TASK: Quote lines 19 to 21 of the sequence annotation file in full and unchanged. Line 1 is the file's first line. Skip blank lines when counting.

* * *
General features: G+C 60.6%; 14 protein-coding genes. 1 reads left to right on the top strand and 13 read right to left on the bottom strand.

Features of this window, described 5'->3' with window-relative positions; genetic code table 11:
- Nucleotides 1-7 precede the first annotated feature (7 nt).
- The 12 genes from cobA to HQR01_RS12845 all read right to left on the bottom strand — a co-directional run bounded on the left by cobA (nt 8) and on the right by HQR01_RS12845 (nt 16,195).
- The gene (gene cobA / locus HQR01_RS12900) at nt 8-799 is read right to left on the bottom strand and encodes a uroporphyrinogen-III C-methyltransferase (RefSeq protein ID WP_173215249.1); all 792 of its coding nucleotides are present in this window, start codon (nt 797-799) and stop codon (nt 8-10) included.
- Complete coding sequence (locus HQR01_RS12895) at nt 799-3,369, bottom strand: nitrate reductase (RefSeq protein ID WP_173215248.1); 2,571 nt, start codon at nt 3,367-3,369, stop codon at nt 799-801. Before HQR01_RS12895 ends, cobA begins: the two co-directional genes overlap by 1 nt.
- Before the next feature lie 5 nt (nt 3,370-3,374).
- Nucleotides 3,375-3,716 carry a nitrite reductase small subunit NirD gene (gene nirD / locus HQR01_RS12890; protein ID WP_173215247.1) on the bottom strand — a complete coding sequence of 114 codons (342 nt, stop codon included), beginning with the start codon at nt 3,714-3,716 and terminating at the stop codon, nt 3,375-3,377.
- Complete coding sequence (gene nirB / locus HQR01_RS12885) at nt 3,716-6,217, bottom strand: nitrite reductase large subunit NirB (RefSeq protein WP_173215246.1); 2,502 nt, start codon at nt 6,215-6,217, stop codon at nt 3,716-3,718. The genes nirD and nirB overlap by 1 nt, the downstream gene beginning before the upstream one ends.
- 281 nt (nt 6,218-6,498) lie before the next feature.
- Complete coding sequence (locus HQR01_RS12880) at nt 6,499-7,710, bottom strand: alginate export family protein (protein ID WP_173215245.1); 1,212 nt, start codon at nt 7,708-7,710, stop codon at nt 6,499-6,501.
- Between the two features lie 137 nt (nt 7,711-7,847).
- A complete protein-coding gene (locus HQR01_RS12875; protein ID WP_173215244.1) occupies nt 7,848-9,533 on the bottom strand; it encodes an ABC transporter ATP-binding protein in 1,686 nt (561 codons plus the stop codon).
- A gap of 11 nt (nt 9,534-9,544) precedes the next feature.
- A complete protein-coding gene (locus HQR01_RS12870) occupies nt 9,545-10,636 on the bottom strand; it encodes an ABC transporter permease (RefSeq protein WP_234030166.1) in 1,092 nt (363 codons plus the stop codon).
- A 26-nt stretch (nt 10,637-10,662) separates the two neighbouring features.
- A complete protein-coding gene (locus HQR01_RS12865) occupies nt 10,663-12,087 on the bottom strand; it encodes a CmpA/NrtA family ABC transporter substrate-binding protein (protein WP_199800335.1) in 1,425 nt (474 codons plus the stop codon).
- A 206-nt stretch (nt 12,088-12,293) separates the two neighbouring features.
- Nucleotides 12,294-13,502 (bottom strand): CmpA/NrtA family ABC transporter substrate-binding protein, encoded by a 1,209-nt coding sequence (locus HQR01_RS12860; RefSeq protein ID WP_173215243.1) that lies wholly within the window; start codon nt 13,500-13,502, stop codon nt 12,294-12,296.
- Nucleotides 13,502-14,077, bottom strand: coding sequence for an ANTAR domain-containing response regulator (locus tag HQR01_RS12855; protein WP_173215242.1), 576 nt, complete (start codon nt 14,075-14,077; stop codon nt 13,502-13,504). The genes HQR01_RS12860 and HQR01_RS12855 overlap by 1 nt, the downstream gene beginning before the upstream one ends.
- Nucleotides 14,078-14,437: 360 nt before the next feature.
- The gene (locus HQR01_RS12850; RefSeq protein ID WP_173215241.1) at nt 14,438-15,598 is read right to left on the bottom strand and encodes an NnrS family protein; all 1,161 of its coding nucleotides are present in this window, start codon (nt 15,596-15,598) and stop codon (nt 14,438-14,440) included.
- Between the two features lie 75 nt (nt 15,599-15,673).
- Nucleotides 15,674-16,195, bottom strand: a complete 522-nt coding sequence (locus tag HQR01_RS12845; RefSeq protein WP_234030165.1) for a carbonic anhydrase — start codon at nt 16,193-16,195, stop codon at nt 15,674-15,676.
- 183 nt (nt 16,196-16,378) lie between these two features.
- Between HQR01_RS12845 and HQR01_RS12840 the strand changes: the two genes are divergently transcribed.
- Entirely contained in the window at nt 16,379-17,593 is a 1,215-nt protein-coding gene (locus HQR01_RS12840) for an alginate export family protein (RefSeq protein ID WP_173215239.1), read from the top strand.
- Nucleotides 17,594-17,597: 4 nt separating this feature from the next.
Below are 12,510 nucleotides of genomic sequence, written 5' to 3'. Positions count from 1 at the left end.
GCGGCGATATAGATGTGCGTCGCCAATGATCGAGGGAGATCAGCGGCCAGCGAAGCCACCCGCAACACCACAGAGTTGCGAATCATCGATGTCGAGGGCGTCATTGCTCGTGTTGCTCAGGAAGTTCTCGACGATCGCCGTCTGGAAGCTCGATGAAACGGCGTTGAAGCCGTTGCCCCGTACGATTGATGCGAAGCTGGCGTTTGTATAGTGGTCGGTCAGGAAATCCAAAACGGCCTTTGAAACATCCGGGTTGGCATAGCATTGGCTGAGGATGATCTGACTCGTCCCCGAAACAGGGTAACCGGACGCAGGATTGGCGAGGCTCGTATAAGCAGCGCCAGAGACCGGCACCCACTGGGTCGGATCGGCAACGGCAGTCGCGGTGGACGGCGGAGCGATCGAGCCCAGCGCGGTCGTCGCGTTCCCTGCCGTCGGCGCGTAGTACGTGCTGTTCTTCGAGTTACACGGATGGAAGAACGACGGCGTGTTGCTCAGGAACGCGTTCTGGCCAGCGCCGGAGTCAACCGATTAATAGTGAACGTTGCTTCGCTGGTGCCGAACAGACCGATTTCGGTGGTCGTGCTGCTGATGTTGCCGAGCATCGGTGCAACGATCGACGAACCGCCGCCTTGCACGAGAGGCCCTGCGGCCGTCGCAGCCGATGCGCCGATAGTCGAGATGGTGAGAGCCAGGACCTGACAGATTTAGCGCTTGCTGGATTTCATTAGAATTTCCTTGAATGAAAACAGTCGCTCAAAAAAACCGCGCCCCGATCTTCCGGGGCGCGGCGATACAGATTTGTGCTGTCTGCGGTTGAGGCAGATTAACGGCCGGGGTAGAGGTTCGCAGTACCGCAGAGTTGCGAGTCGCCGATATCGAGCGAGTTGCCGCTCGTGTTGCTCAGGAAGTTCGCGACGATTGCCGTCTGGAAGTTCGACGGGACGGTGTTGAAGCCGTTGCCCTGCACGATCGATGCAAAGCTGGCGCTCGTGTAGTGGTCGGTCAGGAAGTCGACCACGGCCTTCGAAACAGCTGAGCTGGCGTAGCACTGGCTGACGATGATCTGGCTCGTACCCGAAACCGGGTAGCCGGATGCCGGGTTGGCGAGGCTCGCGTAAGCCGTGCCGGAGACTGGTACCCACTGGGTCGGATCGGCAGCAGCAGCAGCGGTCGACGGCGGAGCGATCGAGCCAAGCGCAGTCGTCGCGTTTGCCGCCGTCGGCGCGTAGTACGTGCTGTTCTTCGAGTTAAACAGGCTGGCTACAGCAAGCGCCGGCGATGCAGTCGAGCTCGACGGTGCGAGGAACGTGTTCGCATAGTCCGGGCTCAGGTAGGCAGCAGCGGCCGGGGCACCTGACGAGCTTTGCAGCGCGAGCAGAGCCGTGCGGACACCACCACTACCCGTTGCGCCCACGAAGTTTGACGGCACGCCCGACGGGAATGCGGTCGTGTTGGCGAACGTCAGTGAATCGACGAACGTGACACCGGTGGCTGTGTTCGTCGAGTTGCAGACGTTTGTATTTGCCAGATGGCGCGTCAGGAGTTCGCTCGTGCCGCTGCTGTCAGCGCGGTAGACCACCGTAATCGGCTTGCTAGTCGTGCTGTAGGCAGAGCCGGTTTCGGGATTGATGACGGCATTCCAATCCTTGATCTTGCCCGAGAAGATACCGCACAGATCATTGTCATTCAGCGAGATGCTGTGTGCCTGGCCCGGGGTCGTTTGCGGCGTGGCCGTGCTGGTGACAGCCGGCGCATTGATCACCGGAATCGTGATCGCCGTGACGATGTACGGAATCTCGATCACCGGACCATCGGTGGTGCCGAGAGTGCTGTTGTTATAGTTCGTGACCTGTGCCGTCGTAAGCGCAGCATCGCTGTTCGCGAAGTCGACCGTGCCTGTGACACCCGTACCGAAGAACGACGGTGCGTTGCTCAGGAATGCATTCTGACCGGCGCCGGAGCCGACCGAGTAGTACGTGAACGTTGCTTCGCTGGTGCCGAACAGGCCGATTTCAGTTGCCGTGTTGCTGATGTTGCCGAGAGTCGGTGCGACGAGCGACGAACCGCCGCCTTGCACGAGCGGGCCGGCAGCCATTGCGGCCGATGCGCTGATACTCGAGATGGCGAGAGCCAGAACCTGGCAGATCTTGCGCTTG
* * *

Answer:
- Nucleotides 12,294-13,502 (bottom strand): CmpA/NrtA family ABC transporter substrate-binding protein, encoded by a 1,209-nt coding sequence (locus HQR01_RS12860; RefSeq protein ID WP_173215243.1) that lies wholly within the window; start codon nt 13,500-13,502, stop codon nt 12,294-12,296.
- Nucleotides 13,502-14,077, bottom strand: coding sequence for an ANTAR domain-containing response regulator (locus tag HQR01_RS12855; protein WP_173215242.1), 576 nt, complete (start codon nt 14,075-14,077; stop codon nt 13,502-13,504). The genes HQR01_RS12860 and HQR01_RS12855 overlap by 1 nt, the downstream gene beginning before the upstream one ends.
- Nucleotides 14,078-14,437: 360 nt before the next feature.